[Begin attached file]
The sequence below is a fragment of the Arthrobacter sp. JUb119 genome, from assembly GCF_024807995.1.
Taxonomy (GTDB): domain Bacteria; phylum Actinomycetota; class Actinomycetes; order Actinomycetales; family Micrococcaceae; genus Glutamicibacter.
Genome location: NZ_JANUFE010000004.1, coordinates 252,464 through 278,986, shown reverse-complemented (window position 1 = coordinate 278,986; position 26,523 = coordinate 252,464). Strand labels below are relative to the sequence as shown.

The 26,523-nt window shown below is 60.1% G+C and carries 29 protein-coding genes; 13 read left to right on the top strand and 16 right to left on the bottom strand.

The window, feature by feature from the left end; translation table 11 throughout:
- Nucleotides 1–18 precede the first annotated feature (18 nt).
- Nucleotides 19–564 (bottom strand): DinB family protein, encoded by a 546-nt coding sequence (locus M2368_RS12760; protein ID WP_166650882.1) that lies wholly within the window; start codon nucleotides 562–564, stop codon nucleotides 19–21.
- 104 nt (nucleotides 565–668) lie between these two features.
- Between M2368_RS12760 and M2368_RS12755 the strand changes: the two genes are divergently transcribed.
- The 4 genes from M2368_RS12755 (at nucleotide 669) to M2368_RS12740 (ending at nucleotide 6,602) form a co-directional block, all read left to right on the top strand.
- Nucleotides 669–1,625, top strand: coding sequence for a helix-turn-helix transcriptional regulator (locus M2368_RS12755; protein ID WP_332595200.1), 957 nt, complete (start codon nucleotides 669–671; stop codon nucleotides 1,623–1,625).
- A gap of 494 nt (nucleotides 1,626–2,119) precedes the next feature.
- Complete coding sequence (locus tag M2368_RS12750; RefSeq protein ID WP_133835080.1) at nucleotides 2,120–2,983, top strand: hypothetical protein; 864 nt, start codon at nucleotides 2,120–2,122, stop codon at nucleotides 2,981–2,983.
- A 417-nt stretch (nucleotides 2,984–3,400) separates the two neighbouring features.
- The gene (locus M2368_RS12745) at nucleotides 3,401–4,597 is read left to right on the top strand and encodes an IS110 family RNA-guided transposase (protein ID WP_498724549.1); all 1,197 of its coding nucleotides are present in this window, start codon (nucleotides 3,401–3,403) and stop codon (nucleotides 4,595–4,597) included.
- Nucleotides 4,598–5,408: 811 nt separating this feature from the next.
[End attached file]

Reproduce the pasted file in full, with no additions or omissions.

The sequence below is a fragment of the Arthrobacter sp. JUb119 genome, from assembly GCF_024807995.1.
Taxonomy (GTDB): domain Bacteria; phylum Actinomycetota; class Actinomycetes; order Actinomycetales; family Micrococcaceae; genus Glutamicibacter.
Genome location: NZ_JANUFE010000004.1, coordinates 252,464 through 278,986, shown reverse-complemented (window position 1 = coordinate 278,986; position 26,523 = coordinate 252,464). Strand labels below are relative to the sequence as shown.

The 26,523-nt window shown below is 60.1% G+C and carries 29 protein-coding genes; 13 read left to right on the top strand and 16 right to left on the bottom strand.

The window, feature by feature from the left end; translation table 11 throughout:
- Nucleotides 1–18 precede the first annotated feature (18 nt).
- Nucleotides 19–564 (bottom strand): DinB family protein, encoded by a 546-nt coding sequence (locus M2368_RS12760; protein ID WP_166650882.1) that lies wholly within the window; start codon nucleotides 562–564, stop codon nucleotides 19–21.
- 104 nt (nucleotides 565–668) lie between these two features.
- Between M2368_RS12760 and M2368_RS12755 the strand changes: the two genes are divergently transcribed.
- The 4 genes from M2368_RS12755 (at nucleotide 669) to M2368_RS12740 (ending at nucleotide 6,602) form a co-directional block, all read left to right on the top strand.
- Nucleotides 669–1,625, top strand: coding sequence for a helix-turn-helix transcriptional regulator (locus M2368_RS12755; protein ID WP_332595200.1), 957 nt, complete (start codon nucleotides 669–671; stop codon nucleotides 1,623–1,625).
- A gap of 494 nt (nucleotides 1,626–2,119) precedes the next feature.
- Complete coding sequence (locus tag M2368_RS12750; RefSeq protein ID WP_133835080.1) at nucleotides 2,120–2,983, top strand: hypothetical protein; 864 nt, start codon at nucleotides 2,120–2,122, stop codon at nucleotides 2,981–2,983.
- A 417-nt stretch (nucleotides 2,984–3,400) separates the two neighbouring features.
- The gene (locus M2368_RS12745) at nucleotides 3,401–4,597 is read left to right on the top strand and encodes an IS110 family RNA-guided transposase (protein ID WP_498724549.1); all 1,197 of its coding nucleotides are present in this window, start codon (nucleotides 3,401–3,403) and stop codon (nucleotides 4,595–4,597) included.
- Nucleotides 4,598–5,408: 811 nt separating this feature from the next.